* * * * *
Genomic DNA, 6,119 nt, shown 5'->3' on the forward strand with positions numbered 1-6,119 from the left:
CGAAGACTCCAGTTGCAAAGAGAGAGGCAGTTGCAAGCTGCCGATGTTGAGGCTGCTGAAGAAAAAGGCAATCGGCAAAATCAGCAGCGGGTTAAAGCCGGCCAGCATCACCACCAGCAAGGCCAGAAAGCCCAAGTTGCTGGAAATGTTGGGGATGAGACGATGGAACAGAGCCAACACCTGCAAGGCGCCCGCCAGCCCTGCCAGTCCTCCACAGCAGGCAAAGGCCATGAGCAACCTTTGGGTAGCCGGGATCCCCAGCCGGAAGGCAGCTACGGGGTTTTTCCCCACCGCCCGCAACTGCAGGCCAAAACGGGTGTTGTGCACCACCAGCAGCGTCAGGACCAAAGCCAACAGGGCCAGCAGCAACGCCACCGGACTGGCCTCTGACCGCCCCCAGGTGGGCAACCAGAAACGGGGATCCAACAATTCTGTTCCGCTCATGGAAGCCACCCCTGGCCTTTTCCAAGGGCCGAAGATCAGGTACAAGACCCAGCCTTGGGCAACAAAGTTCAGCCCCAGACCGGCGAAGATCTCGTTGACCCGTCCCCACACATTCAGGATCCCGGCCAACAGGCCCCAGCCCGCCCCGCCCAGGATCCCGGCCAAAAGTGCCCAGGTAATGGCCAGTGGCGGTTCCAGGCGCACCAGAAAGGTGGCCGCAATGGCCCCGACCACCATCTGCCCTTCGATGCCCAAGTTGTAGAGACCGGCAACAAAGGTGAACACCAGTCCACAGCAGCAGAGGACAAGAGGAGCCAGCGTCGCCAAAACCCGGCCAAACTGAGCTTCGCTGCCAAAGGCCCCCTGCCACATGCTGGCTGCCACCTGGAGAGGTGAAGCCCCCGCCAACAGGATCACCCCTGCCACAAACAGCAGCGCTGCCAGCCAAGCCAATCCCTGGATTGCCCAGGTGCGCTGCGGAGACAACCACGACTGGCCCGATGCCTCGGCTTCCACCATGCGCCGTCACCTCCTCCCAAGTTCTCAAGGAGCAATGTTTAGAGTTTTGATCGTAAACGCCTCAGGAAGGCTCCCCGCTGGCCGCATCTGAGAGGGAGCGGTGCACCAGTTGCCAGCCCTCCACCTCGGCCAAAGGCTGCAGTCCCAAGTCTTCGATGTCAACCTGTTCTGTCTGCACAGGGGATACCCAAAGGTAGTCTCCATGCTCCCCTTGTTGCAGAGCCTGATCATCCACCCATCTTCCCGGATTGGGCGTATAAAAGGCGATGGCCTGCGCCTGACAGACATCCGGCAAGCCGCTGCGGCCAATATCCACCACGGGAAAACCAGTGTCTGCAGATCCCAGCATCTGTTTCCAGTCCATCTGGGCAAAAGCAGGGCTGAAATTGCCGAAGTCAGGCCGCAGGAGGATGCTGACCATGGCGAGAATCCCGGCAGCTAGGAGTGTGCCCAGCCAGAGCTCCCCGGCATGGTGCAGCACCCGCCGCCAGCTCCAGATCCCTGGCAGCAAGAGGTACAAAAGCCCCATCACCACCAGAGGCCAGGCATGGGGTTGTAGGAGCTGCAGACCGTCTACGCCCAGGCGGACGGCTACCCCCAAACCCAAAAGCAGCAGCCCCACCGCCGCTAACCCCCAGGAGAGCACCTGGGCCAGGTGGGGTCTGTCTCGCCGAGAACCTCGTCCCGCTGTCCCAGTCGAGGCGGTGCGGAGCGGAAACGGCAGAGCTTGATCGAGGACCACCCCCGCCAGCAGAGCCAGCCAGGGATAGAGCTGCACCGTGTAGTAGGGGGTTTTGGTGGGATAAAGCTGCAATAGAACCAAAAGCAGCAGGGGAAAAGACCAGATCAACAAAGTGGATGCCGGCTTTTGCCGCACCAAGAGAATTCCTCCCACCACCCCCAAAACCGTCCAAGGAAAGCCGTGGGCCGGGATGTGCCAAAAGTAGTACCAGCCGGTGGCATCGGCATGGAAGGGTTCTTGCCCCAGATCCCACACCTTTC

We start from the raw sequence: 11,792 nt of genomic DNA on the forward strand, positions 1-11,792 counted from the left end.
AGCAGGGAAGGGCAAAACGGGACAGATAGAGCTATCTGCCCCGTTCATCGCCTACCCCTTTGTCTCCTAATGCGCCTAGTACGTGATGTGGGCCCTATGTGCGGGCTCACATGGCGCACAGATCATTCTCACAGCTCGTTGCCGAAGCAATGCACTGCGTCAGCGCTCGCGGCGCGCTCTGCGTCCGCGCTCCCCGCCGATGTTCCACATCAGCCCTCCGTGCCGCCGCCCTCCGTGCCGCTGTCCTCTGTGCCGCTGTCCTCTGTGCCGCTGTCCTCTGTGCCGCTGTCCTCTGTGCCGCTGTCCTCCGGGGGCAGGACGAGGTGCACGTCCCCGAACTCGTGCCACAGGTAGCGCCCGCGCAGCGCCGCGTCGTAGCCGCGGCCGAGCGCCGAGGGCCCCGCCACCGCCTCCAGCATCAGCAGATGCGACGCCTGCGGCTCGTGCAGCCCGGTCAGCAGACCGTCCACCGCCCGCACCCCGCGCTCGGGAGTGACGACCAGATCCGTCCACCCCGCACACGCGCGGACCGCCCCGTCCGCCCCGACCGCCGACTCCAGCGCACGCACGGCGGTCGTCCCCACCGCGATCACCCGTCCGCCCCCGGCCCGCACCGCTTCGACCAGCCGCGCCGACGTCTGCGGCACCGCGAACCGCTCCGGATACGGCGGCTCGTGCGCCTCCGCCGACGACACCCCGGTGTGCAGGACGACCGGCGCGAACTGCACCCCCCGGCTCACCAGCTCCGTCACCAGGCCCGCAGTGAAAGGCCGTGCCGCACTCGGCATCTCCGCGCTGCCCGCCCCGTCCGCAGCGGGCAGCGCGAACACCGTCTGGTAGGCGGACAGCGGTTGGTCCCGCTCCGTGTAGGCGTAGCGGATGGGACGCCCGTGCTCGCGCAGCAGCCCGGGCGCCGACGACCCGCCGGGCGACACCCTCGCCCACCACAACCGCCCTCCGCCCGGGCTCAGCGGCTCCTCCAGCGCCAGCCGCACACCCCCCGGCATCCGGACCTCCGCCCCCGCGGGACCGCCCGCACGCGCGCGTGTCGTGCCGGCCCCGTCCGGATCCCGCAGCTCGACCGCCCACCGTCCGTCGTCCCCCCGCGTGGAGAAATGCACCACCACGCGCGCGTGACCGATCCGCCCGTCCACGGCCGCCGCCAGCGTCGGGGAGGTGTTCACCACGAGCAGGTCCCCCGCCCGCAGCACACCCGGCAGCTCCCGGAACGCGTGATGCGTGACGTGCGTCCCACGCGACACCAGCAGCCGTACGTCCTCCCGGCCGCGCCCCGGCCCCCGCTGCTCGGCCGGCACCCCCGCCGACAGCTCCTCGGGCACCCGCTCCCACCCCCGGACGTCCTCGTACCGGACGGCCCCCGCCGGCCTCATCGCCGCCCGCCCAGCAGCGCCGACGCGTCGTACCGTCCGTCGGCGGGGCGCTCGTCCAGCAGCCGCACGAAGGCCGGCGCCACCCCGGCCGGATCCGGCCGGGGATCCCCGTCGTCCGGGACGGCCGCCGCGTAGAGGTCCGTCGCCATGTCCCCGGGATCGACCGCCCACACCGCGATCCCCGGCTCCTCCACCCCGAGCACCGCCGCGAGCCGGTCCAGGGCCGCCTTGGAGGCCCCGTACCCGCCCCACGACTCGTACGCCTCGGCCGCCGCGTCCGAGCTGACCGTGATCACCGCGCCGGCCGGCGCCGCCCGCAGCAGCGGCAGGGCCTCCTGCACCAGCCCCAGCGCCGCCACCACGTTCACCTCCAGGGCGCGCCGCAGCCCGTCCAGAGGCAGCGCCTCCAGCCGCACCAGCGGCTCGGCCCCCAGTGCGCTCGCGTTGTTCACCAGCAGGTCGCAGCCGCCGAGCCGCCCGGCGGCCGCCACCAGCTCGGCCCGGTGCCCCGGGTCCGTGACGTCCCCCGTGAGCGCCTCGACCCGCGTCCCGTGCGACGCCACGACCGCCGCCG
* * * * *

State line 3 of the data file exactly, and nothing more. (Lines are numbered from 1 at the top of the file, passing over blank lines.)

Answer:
We start from the raw sequence: 11,792 nt of genomic DNA on the forward strand, positions 1-11,792 counted from the left end.